Looks pretty interesting to me, so I think I’ll take the plunge and buy the scanner and see how paperless I can go.

Mission Impossible and The Technology Explosion

Last weekend we went to the movies and saw the “Mission Impossible Ghost Protocol” movie, the most current release in the Mission Impossible series.  I grew up in the 1960s and 1970s and watched the Mission Impossible weekly series for years and now have been a big fan of the Tom Cruise Mission Impossible movies that have been released the last few years.  I think I have seen all of them.  The weekly series back in the 1960s and 1970s and now in the movies version Mission Impossible has been able to leverage leading edge technology and pushed beyond what is available as a recurring theme in the plot.  So, last week we watched the latest Mission Impossible movie and last night we rented “Mission Impossible II.”  I was struck with how far the use of technology has come and the direction it has taken during the 12 years between the release of the two movies.  “Mission Impossible II”  was centered around the use of cellular phones and new laptop computer satellite tracking devices and visualization that were just coming of age in 2000.  The phones were huge and the tracking technology was ancient.  The newest movie “Mission Impossible Ghost Protocol” seemed like a paid advertizement for Apple’s IPhone and IPads.  Almost every piece of technology ran on the mobile devices.  Like all the Mission Impossible movies there were some pretty incredible technical displays in the latest release.  With the explosion of mobile devices it will be interesting to see where the series heads technologically in the future.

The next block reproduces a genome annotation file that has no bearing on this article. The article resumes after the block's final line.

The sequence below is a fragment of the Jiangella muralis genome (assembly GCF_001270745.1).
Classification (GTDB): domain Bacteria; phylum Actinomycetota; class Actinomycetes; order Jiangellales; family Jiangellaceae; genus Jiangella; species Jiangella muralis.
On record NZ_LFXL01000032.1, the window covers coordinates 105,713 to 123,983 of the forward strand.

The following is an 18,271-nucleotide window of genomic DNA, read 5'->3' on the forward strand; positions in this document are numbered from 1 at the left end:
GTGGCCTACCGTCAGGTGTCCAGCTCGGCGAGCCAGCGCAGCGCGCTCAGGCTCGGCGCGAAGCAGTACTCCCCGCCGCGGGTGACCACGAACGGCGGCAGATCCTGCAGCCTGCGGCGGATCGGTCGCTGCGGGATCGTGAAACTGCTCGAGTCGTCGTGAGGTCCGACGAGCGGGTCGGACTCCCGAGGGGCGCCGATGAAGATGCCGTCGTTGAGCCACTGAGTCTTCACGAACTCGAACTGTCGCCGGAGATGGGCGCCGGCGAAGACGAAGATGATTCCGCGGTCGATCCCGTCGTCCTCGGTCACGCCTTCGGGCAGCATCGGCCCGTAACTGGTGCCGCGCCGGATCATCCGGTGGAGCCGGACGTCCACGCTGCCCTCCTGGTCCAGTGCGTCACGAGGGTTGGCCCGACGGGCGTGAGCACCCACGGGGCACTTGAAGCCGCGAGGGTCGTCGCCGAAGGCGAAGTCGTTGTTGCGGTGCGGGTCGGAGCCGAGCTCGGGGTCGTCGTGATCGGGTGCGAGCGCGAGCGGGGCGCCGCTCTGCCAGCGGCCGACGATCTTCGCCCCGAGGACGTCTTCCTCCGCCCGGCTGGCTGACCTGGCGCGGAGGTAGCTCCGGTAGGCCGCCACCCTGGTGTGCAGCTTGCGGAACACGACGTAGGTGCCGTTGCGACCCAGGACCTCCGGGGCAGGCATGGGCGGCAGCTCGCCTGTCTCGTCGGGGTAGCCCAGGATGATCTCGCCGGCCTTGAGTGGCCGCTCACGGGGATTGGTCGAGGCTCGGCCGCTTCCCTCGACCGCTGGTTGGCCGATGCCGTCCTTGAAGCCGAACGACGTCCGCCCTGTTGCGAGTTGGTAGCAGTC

American Restoration: Ridin’ Route 66

One of my favorite television shows is the History Channel’s American Restoration. Rick Dale, of Rick’s Restorations does some pretty incredible work. Last night I finally got around to watching the episode aired on Jan 11 on my DVR. The episode featured Rick and his brother Ron restoring an old Wurlitzer Juke Box for a customer in Selignam, Arizona. The customer, named Angel, owned a Route 66 memorabilia shop called Angel’s Barber Shop in Seligman. His shop was packed full of memorabilia. Looked like a great place. You can watch the entire episode here. Link.

I am a Route 66 enthusiast and this episode connected deep within me. Great job Rick, Ron, and Angel.